Legislation being drafted by West Virginia Gov. Earl Ray Tomblin’s administration includes a statutory pooling provision for shallow horizontal wells, which would include Marcellus Shale drilling in the state, according to Nick Casey, a member of the Lewis Glasser Casey & Rollins law firm in Charleston, WV.

West Virginia’s “definition of shallow is anything above the Onondaga [limestone] formation, and the Marcellus lays right on top of it,” Casey told NGI’s Shale Daily. And, while the state has been dominated by vertical drilling in the past, “In the last two to three years, with horizontal’s technological advances, and the economic reality that you can still make money in the Marcellus Shale at $4-5 or less, horizontal drilling is now being aggressively used in West Virginia. And it’s being used primarily and almost exclusively in the Marcellus Shale at the moment,” he said.

The bill, drafted by the state’s Department of Environmental Protection (DEP), would allow West Virginia’s Oil and Gas Conservation Commission (OGCC), which currently regulates the drilling of deep wells, to decide pooling and unitization issues for shallow horizontal wells. Forced pooling would require landowner leases to be combined into a common pool under one drilling production company and using one common underground geological reservoir.

“The legislation in place in West Virginia didn’t really contemplate horizontals, didn’t contemplate the water uses they have, didn’t contemplate a lot of stuff, including the impact on drilling fees and the like,” according to Casey. The bill includes pooling provisions for shallow wells that are similar to those already in place for deep wells. It would allow an operator controlling 75% or more of the acreage in a unit to seek a pooling order after notice to the interested parties and a hearing, and would allow the OGCC to designate the operator if no one owns more than 75% of a unit’s acreage. In addition, the bill would place certain limitations on surface disturbances for unleased mineral interests.

Another bill, drafted by a joint judiciary sub-committee, focuses on regulating the high-volume hydraulic fracturing operations and horizontal drilling (see Shale Daily, Jan. 24). A provision on pooling was pulled from that bill during subcommittee meetings.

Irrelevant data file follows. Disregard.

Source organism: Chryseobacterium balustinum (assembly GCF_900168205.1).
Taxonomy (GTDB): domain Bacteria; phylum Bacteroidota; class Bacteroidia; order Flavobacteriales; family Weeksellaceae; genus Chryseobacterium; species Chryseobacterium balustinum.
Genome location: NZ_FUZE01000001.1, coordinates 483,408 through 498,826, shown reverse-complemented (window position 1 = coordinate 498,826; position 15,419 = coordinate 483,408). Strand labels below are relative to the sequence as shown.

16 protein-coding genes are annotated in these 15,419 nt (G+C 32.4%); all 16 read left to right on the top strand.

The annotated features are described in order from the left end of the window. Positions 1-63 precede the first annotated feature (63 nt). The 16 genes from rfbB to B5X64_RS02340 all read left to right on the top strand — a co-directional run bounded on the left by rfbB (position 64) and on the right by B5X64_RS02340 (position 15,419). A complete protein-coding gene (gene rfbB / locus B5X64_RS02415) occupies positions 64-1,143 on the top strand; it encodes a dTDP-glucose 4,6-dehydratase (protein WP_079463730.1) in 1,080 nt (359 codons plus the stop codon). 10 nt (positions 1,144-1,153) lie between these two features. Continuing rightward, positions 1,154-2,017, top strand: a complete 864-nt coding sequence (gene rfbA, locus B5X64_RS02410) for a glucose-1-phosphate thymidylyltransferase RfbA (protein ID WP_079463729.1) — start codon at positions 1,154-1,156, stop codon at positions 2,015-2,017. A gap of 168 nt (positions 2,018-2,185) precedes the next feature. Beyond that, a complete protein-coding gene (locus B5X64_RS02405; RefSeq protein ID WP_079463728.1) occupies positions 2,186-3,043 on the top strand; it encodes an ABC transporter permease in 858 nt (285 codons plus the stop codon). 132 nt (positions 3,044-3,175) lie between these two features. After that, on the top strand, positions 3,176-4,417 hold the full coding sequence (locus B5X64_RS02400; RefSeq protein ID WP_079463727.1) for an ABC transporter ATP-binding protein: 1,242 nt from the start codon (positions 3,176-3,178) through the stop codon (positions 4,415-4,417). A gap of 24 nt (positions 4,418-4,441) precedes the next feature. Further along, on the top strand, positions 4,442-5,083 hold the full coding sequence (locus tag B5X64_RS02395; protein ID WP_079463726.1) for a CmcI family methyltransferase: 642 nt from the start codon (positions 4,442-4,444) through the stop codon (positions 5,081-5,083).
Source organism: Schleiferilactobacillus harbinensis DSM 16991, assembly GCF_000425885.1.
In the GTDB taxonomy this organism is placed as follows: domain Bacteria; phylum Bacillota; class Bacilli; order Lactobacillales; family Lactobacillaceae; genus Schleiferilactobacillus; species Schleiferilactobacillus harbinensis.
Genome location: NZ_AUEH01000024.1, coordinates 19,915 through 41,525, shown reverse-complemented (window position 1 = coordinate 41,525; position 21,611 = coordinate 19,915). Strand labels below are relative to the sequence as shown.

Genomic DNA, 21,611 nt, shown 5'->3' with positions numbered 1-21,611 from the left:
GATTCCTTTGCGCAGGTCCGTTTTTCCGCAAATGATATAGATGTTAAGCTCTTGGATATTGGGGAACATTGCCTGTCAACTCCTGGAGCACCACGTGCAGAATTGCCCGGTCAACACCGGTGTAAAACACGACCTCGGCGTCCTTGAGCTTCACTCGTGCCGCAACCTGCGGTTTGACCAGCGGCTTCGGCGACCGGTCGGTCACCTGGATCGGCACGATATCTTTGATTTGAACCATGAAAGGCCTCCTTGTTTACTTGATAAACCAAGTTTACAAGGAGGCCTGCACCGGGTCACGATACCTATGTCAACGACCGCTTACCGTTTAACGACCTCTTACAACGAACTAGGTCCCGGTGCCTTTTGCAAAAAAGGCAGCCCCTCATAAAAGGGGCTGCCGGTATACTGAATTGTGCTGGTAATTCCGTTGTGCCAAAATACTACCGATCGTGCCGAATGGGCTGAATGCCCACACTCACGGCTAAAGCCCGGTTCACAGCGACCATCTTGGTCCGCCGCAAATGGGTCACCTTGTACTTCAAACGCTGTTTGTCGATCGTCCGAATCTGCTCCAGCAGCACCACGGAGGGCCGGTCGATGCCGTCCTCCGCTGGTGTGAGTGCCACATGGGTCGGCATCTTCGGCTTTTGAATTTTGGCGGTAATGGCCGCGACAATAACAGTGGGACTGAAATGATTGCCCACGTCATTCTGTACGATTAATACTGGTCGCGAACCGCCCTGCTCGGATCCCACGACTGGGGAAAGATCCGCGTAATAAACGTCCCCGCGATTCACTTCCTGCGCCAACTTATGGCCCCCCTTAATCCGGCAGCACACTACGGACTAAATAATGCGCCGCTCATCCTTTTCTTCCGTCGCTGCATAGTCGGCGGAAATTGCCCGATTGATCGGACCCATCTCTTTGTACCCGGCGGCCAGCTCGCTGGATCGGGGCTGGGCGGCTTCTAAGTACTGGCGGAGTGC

Producers in the state are split on the pooling issue, with large producers being in favor of forced pooling, while smaller producers oppose it.

“People that are purely vertical drillers — the small guys — are cautious,” Casey said. “All of these provisions — how do they impact them? Some do, but they won’t impact them very much, so they’re tentative. The horizontal drillers, who have been pretty active on the bill, are pretty good with it. It’s hard to say that they approve of it, because it’s a regulatory bill, but it’s acceptable in most parts for horizontals because it’s kind of designed to deal with things they do, and the bigger operators who do horizontals aren’t alarmed or concerned about the regulatory requirements.”

Many landowners in West Virginia, whose families experienced precipitous declines in the state’s coal and railroad industries in the second half of the 20th century, see the Marcellus as a second chance at boom times, Casey said. Some property owners in Ohio County, in the state’s northern panhandle, have received offers of $5,000/acre bonuses and 14-15% royalties from companies looking to lease land for drilling, he said.

“The world has changed dramatically, and people who used to get $2.50 in a royalty from grandpa’s farm when a vertical well was on it, now they put a horizontal on it and they’re getting $1,800 a month. It’s a shockingly lucrative situation…every motel in West Virginia is full of people who are drilling gas wells, and every property owner that doesn’t have a gas well wants one.”